Past the first gate and closing in on the second!
Friday, May 15, 2009
Cause that's how I roll - on the edge.
That was a monster of an application package, surely bigger than anything else I've ever submitted for anything.
- 1 spec script - Mad Men
- 1 original one-hour drama pilot
- my CV
- a one-page Letter of Intent
- a synopsis of my Mad Men spec, as well as a synopsis of the next spec I want to write
- a synopsis of my pilot as well as synopses of two more pilots I want to write
- a top 10 list of my all-time favourite shows
Then while I was printing the triplicate copies of my scripts (you had to hand in 3 identical packages) out at 4pm, I found that somehow the printer wasn't set to "collate". I must admit, though I consider myself as the keeper of an above-average vocabulary, I didn't actually know the definition of that word. I certainly know it now.
col·late (k-lt, klt, klt)tr.v. col·lat·ed, col·lat·ing, col·lates
I printed out 3 copies of 2 60-page scripts, but somehow I had only two piles. Each pile was ordered like so: Page 1, 1, 1, 2, 2, 2, 3, 3, 3 ... and so on, for 360 pages. It was now 4:10, and I knew it would take me at least 15 minutes to drive to the CFC. So I sorted them all out and hopefully I didn't mix the pages up; I didn't have time to go through each script page by page to make sure.
Ordered, bound and clipped, I set out for the CFC. Traffic is clear, until Lawrence and Bayview. At 4:45 I'm stuck in traffic, a 5 minute walk away from the CFC. At 4:50 I'm freaking the fuck out. At 4:55 I'm considering just driving off the bridge and making it all go away. Then traffic starts to move, I almost get in several accidents, and when I finally find the CFC laneway, I park the car and run/jog to the door, getting inside at 4:59pm.
And now I wait.
Tuesday, May 12, 2009
One week. One pilot. I think that's acceptable in TV land. 2 days until the CFC application is due, and everything is coming along nicely.
I was very happy with my first draft. I'll venture to say it's the best first draft I think I've ever written. And it's also the longest completely original script I've ever written, as it's my first pilot. So with confidence, in the wee hours of last night I sent out the first draft of my original one-hour dramedy pilot, "Merely Mortal", to my writing group. I know there will inevitably be problems to fix because you can never write a perfect first draft, but there weren't any problems I could see. And I think that's an important distinction to make because you should only ever send out a draft for notes if you can't see anything wrong with it. Too many times people send out drafts and when they get notes they say "oh yeah I knew about that", or they preface their script with the warning that they know there's a problem with this, that or whatever. Well if you knew about it why didn't you fix it? I think it's lazy writing to not try and fix everything you can on your own.
I also don't think a first draft should be the very first draft. It's the best you can make it in your first shot. Your very very first draft will likely be your word-vomit. Personally, I like to just write my first draft as fast as I can and then go back and tweak a bit. Three quarters of the way through my story I realized I was missing an entire plot. So I added that in, finished the script, then went back over it and looked for problems. I found some, fixed them and then sent it out.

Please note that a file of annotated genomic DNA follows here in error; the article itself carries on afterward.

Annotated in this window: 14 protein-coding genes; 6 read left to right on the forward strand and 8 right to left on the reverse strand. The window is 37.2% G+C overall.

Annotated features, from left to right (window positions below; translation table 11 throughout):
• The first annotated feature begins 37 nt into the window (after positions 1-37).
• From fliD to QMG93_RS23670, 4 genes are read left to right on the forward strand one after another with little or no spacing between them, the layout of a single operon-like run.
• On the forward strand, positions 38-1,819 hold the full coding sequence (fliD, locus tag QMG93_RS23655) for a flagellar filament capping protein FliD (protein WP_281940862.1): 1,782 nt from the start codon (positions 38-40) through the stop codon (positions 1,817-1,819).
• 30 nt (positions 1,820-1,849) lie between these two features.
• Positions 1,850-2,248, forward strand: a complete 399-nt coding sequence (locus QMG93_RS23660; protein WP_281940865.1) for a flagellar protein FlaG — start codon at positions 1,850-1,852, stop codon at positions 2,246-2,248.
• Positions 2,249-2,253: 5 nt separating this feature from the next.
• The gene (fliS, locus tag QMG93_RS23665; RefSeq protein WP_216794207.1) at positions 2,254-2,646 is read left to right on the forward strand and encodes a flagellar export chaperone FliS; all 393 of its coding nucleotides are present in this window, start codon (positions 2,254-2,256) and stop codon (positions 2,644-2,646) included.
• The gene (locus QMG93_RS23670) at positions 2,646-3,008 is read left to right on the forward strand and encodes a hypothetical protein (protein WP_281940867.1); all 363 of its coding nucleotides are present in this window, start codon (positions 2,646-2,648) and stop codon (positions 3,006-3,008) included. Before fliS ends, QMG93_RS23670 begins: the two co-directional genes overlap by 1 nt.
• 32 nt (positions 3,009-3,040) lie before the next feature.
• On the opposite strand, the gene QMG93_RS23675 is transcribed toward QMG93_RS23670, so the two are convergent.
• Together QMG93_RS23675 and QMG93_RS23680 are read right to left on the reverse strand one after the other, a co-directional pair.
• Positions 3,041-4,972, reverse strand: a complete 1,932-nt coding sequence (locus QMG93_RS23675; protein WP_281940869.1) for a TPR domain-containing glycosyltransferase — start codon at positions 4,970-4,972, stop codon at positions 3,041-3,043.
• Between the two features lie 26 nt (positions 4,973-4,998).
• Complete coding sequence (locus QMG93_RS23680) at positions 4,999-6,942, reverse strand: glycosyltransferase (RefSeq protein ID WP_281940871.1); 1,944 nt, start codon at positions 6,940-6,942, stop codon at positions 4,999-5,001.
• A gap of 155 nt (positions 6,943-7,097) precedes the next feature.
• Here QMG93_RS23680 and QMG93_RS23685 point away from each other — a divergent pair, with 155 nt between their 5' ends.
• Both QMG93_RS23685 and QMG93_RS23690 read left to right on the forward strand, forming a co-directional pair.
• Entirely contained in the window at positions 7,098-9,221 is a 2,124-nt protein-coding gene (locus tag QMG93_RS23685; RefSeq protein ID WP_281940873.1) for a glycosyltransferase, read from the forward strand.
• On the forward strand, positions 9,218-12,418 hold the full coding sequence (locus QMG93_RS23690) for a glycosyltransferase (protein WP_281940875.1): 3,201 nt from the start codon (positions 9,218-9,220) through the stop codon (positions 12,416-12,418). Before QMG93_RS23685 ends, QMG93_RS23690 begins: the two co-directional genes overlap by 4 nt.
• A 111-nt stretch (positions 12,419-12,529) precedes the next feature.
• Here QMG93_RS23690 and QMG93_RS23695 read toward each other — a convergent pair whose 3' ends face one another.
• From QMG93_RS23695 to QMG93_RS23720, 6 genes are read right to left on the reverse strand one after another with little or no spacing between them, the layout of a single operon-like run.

Having immersed yourself in the research and characters you will have difficulty being objective about your script after a certain point. You need two things to overcome this: other people and time. Other people will point out things that don't make sense or aren't expained well enough. Once you send out your draft, even if you get notes back immediately, wait at least a day before going back and writing the next draft. You'll see your script with fresher eyes and subconsciously your mind is going over and over your plots, and working it out and identifying problems. So when you come back you will probably find you can point out issues you didn't realize existed.
There have already been notes trickling in (thank you guys!) and tonight I will re-attack the script and try and fix those problems. So far it seems it's all minor stuff, no huge structural changes. And that's not surprising because I felt when I sent it out that it was working well structurally.
I think the main point I'm trying to make is to do your own work, and let others help you in the ways you can't already help yourself.
Monday, May 4, 2009
I just wanted to let the internets know that my sketch comedy team just launched our brand spankin' new website today! And though there's only one sketch up there at the moment, it is mine, all mine.
Check it out: http://thesketchers.com/
Thursday, April 23, 2009
Which show do I spec?
Before deciding to spec a show, make sure it has already found its feet. For example, if you watch early episodes of the X-files it's obvious that they're still feeling out the show, and are playing around with structural and story elements. You want a show that is already fairly consistent from episode to episode, and that sometimes only happens halfway through the 1st season. Shows in their first season are generally not a good idea, unless that show is already a big hit right out of the gate (example: The Mentalist). If that's the case and it's almost guaranteed that it will be renewed, then if you spec that show you'll be in the front percentile for that show and therefore the readers won't be sick of reading that show yet. You have to realize that most of the people reading specs read piles of the same show, and in those cases the only specs that will stand out to them had better be frakin' awesome. You don't want to write a spec after everyone else has already specced that show, because it makes it that much harder for you. However, it's equally important that the person reading your spec has seen the show in the first place, because if they haven't it won't get any traction; therefore the show has to be popular enough to assume that most agents, producers, ect will have seen it. For most shows, a good time to spec it is near the beginning of the second season.